Fatima Abbas on Evolving Technological Trends in Media Consumption


As originally published in Synergyzer Issue 2, 2019

The rapidity with which digitalization and technology are embedding into our lifestyles can sometimes be overwhelming. The line between using technology for professional or personal purposes is also increasingly blurring. To shed light on this aspect, I decided to take the views of Quratulain Ibrahim, Managing Director, Nielsen Pakistan while researching for this article. Here is what she had to say: “We could be using our smartphones to make online payments for utility bills while working on our computers during office hours. It’s the pace at which we feel the need to perform and update ourselves. We no longer need to spend half an hour sitting in front of the TV to keep abreast of the latest news or find out about a particular news story we are interested in. We can simply search for it online and filter out any unnecessary details. This may seem like a very regular aspect of technology adoption, but when you analyze these patterns and see how it’s translating into trends affecting our lifestyles, routines, habits etc., you will see an interesting trajectory, especially from a business perspective.”

The findings from a research conducted on media consumption by Nielsen, a global measurement and data analytics company reveals that every four out of five young adults from affluent families aged between 16-25 years, and living in major metro cities of Pakistan; use mobile internet over Wi-Fi or mobile data as a source of information almost on a daily basis while only 1% and 4% use radio and newspapers respectively for the same purpose. According to Quratulain, “A couple of insights can be taken away from this. Firstly, from a technological advancement perspective, it highlights a sharp contrast. The consumption of content via radio and newspapers i.e. media which served as the main sources of information a couple of decades ago, is slowly diminishing especially in the younger generation who will be the main influencing force in the coming years. Secondly, from a lifestyle perspective, the use of mobile internet signifies a certain degree of control and convenience. One of the major factors is that devices such as smartphones cater to our convenience needs and can be easily carried around with the flexibility of customized usage and internet connectivity. In terms of using mobile internet; 95% use it for WhatsApp, 89% for Facebook, and 71% for YouTube. Although the degrees vary as to how much people use these for socializing, entertainment, information gathering and sharing, connectivity, work, financial or professional services; but largely reflects a general trend based on demographics and socio-economic factors”.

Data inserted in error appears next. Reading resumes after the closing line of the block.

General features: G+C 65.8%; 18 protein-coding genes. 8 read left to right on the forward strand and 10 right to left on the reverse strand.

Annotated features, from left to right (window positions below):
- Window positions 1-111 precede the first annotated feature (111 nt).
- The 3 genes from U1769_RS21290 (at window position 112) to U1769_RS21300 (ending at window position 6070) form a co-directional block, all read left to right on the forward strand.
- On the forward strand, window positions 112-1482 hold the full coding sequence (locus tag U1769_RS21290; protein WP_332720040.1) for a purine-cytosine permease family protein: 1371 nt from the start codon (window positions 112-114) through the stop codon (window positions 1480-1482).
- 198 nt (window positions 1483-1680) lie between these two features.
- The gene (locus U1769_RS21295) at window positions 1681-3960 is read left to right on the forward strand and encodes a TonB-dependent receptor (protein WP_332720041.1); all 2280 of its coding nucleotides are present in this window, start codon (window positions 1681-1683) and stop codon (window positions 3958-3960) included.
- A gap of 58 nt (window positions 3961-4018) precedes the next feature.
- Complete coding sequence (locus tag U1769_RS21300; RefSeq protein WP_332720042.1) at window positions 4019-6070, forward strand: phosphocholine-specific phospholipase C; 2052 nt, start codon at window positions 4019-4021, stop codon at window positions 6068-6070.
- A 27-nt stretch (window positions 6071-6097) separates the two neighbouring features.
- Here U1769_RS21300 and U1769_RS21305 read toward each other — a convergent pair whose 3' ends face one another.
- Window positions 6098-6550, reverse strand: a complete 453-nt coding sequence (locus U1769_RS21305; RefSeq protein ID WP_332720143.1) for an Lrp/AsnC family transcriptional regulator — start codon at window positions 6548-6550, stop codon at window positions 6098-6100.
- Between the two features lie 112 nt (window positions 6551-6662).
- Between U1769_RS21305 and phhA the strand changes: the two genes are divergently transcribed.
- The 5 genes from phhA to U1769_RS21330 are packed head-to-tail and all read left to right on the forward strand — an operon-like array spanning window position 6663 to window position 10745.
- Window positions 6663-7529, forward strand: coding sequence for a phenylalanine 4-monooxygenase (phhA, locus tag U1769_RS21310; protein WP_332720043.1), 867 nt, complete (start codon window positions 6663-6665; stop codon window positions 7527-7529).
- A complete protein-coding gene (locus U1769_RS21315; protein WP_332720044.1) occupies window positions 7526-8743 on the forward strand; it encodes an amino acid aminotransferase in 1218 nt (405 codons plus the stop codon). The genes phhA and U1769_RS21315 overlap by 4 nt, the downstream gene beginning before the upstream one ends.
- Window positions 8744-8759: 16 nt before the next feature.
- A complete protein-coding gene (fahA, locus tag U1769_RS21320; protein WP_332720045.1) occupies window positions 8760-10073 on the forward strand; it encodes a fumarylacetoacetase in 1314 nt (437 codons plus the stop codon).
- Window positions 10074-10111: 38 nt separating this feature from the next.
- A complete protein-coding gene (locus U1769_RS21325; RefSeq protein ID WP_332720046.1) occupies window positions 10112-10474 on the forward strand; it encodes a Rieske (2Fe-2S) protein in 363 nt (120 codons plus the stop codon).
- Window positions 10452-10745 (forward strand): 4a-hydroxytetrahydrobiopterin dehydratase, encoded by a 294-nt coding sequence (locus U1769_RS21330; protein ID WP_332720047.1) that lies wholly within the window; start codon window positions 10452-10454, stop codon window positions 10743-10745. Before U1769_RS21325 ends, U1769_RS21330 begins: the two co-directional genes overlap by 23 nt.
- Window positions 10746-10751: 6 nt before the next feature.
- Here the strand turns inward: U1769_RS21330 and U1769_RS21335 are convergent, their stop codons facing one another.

Furthermore, technological advancement has also facilitated in raising consumer awareness and in turn, has made businesses more accountable in terms of marketing and selling. Consumers can now check prices, reviews, and promotions online; weigh different options, and proceed with what suits them best. Online reviews are increasingly becoming an integral aspect of e-commerce since they ensure checks and balances for products as well as services.

Since they are not just limited to shopping websites, but also extend to blogs, groups and pages; reviews allow consumers to rate products and services based on their experiences on one hand, while serving as a means of evaluation for – usually – prospective users. On the other hand, they allow businesses to improve and establish trust with their consumers by maintaining a positive image. This can also go the other way around for businesses if they start attracting negative feedback and fail to respond effectively. This way, such reviews make businesses more accountable for their claims.

Another relevant aspect of technological adoption which does not even require internet connectivity is the use of SMS (text messaging) by brands and businesses to ensure wider reach. This has become a frequently used promotional tool through which consumers get updates regarding promotions, launches, sales etc. instantly. Nielsen’s media research data highlights that 76% of young urban Pakistanis rely on text messaging as a source of information on an almost daily basis.

“The key to reaching a favorable balance amongst using different media is based on businesses’ ability to strategize by focusing on the latest trends and insights. Companies are marketing the same concept and content, yet they customize it according to the requirements and usage of different media to ensure that the messaging reaches the desired target audience. The same 30-second advertisement made for TV channels can now appear as a sponsored 10-second clip on social media channels including Facebook, YouTube etc. The audio version of the same ad can be aired on radio; the image derived from it can be converted into a social media post; and the tagline or phrase used in it can be circulated via SMS. Simply put, this reflects diversity through adaptability”, concludes Quratulain.



Fatima Abbas is Manager Marketing & Communications, Nielsen Pakistan and can be reached at fatima.abbas@nielsen.com.